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To run this notebook in JupyterLab, load examples/ex2_1.ipynb

Load data via Morph-KGC

morph-kgc is an engine that constructs RDF knowledge graphs from heterogeneous data sources with R2RML and RML mapping languages. Morph-KGC is built on top of pandas and it leverages mapping partitions to significantly reduce execution times and memory consumption for large data sources.

For documentation see

This example uses a simple SQLite database as input, transforming it into an RDF knowledge graph based on an R2RML mapping for relations between "students" and "sports".

First, let's visualize the sample database: CREATE TABLE "Student" ( "ID" integer PRIMARY KEY, "FirstName" varchar(50), "LastName" varchar(50) );

CREATE TABLE "Sport" ( "ID" integer PRIMARY KEY, "Description" varchar(50) );

CREATE TABLE "Student_Sport" ( "ID_Student" integer, "ID_Sport" integer, PRIMARY KEY ("ID_Student","ID_Sport"), FOREIGN KEY ("ID_Student") REFERENCES "Student"("ID"), FOREIGN KEY ("ID_Sport") REFERENCES "Sport"("ID") );

INSERT INTO "Student" ("ID","FirstName","LastName") VALUES (10,'Venus', 'Williams'); INSERT INTO "Student" ("ID","FirstName","LastName") VALUES (11,'Fernando', 'Alonso'); INSERT INTO "Student" ("ID","FirstName","LastName") VALUES (12,'David', 'Villa');

INSERT INTO "Sport" ("ID", "Description") VALUES (110,'Tennis'); INSERT INTO "Sport" ("ID", "Description") VALUES (111,'Football'); INSERT INTO "Sport" ("ID", "Description") VALUES (112,'Formula1');

INSERT INTO "Student_Sport" ("ID_Student", "ID_Sport") VALUES (10,110); INSERT INTO "Student_Sport" ("ID_Student", "ID_Sport") VALUES (11,111); INSERT INTO "Student_Sport" ("ID_Student", "ID_Sport") VALUES (11,112); INSERT INTO "Student_Sport" ("ID_Student", "ID_Sport") VALUES (12,111); This has three tables plus the data to populate them.

Morph-KGC needs a configuration to describe the mapping, so let's create a basic one for our example:

import os

cwd = os.path.dirname(os.getcwd())

config = f"""


You can see how to create this config file in the docs.

Alternatively, you provide a path to a config file, for example:

config = "path/to/config.ini"

This config references a R2RML mapping (in student_sport.r2rml.ttl) which gets applied to the input data. One way to create such a mapping is YARRRML, "a human-friendly text-based representation of RML rules". You write rules in YAML then transform these with a yarrrml-parser into either a RML or R2RML file. See the browser-based version called Matey to get an idea of how this works.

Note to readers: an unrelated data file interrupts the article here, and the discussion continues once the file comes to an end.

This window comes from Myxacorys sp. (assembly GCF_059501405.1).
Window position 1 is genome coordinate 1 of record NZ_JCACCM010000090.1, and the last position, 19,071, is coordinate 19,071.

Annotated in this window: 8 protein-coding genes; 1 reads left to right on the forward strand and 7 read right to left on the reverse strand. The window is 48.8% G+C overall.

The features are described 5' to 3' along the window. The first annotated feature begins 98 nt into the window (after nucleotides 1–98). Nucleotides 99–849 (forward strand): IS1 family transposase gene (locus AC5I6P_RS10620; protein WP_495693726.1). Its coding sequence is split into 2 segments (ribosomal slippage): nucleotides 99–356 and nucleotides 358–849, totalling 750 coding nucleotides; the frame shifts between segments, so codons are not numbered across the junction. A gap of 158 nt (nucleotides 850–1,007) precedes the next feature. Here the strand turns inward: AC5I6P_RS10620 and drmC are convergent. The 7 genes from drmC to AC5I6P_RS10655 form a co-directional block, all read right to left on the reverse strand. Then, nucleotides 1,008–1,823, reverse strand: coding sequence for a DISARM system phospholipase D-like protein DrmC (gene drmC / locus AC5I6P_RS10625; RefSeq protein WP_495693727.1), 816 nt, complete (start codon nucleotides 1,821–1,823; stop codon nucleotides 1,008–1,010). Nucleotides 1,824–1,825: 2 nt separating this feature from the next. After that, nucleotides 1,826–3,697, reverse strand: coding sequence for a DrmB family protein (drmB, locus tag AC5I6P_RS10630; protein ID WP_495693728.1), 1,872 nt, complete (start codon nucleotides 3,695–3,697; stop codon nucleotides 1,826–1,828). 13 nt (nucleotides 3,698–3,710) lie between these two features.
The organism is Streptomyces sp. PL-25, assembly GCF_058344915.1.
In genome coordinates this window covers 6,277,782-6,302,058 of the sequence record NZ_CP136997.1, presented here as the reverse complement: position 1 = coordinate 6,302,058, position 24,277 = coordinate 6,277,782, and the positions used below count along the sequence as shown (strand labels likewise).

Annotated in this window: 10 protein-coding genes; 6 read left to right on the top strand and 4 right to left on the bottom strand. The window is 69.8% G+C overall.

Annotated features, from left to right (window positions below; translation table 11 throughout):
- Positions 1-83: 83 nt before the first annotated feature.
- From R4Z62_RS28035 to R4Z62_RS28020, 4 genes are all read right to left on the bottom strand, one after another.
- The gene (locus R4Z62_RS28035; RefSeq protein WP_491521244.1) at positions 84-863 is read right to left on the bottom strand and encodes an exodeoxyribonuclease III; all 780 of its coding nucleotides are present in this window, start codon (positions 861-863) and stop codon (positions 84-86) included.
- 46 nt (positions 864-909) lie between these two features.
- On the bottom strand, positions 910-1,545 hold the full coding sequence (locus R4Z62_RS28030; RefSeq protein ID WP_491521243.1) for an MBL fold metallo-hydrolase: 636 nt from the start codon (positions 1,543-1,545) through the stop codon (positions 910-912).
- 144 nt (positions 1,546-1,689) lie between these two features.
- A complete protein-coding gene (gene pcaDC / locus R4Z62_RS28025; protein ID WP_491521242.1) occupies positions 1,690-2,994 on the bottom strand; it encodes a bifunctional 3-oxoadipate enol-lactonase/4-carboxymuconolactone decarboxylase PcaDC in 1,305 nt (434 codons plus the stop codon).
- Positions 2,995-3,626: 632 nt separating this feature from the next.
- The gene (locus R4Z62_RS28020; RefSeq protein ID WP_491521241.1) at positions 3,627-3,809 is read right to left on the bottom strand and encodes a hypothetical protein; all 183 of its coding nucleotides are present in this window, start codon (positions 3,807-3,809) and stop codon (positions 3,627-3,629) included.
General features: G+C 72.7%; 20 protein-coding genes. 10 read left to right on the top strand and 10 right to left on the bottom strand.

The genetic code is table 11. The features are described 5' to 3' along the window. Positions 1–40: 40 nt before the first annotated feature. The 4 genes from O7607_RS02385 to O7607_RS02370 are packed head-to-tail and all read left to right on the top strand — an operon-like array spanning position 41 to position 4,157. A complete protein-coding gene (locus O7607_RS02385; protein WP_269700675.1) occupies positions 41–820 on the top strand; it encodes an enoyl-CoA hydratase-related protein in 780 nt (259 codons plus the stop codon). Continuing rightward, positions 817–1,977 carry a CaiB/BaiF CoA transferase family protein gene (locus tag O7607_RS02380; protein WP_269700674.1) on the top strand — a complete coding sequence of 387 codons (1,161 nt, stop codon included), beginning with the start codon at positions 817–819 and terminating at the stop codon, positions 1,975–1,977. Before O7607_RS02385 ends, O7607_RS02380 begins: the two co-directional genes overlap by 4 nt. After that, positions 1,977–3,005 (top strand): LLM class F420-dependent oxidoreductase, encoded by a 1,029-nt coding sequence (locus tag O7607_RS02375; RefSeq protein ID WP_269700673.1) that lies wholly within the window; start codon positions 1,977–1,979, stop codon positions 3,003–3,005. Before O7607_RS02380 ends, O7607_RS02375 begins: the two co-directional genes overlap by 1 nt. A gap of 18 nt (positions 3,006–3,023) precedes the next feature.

The YARRRML file needed for this example can be found in dat/ which can be used with the sample database:

  ns1: ""

    queryFormulation: mysql
    query: select * from Student left join Student_Sport on Student.ID = Student_Sport.ID_Student left join Sport on Sport.ID = Student_Sport.ID_Sport;

    sources: students
      - [a, ns1:Student]
      - [ns1:firstName, $(FirstName)]
      - [ns1:lastName, $(LastName)]
      - p: ns1:plays
        - mapping: sport
            function: equal
              - [str1, $(ID_Sport)]
              - [str2, $(ID_Sport)]
    sources: students
      - [a, ns1:Sport]
      - [ns1:description, $(Description)]
      - [ns1:id, $(ID_Sport)]

Using the yarrrml-parser:

yarrrml-parser -i student_sport.yml -o student_sport.r2rml.ttl -f R2RML

produces the students_sport.r2rml.ttl file. This is the file referenced in the configuration for Morph-KGC.

Next we'll use morph-kgc to load the RDF data from the SQLite based on an R2RML mapping:

from icecream import ic
import kglab

namespaces = {
    "ex":  "",

kg = kglab.KnowledgeGraph(
    name = "A KG example with students and sports",
    namespaces = namespaces,

INFO | 2022-03-23 11:32:45,453 | 7 mapping rules retrieved.
INFO | 2022-03-23 11:32:45,466 | Mapping partition with 1 groups generated.
INFO | 2022-03-23 11:32:45,467 | Maximum number of rules within mapping group: 7.
INFO | 2022-03-23 11:32:45,469 | Mappings processed in 0.281 seconds.
INFO | 2022-03-23 11:32:45,694 | Number of triples generated in total: 22.

Data can be loaded from multiple text formats, e.g. CSV, JSON, XML, Parquet, and also through different relational DBMS such as PostgresSQL, MySQL, Oracle, Microsoft SQL Server, MariaDB, and so on.

Now let's try to query!

sparql = """
PREFIX ex: <>

SELECT ?student_name ?sport_desc
  ?student rdf:type ex:Student .
  ?student ex:firstName ?student_name .
  ?student ex:plays ?sport .
  ?sport ex:description ?sport_desc

for row in kg._g.query(sparql):
    student_name = kg.n3fy(row.student_name)
    sport_desc = kg.n3fy(row.sport_desc)
    ic(student_name, sport_desc)
ic| student_name: 'Fernando', sport_desc: 'Formula1'
ic| student_name: 'Fernando', sport_desc: 'Football'
ic| student_name: 'Venus', sport_desc: 'Tennis'
ic| student_name: 'David', sport_desc: 'Football'

Last update: 2022-03-23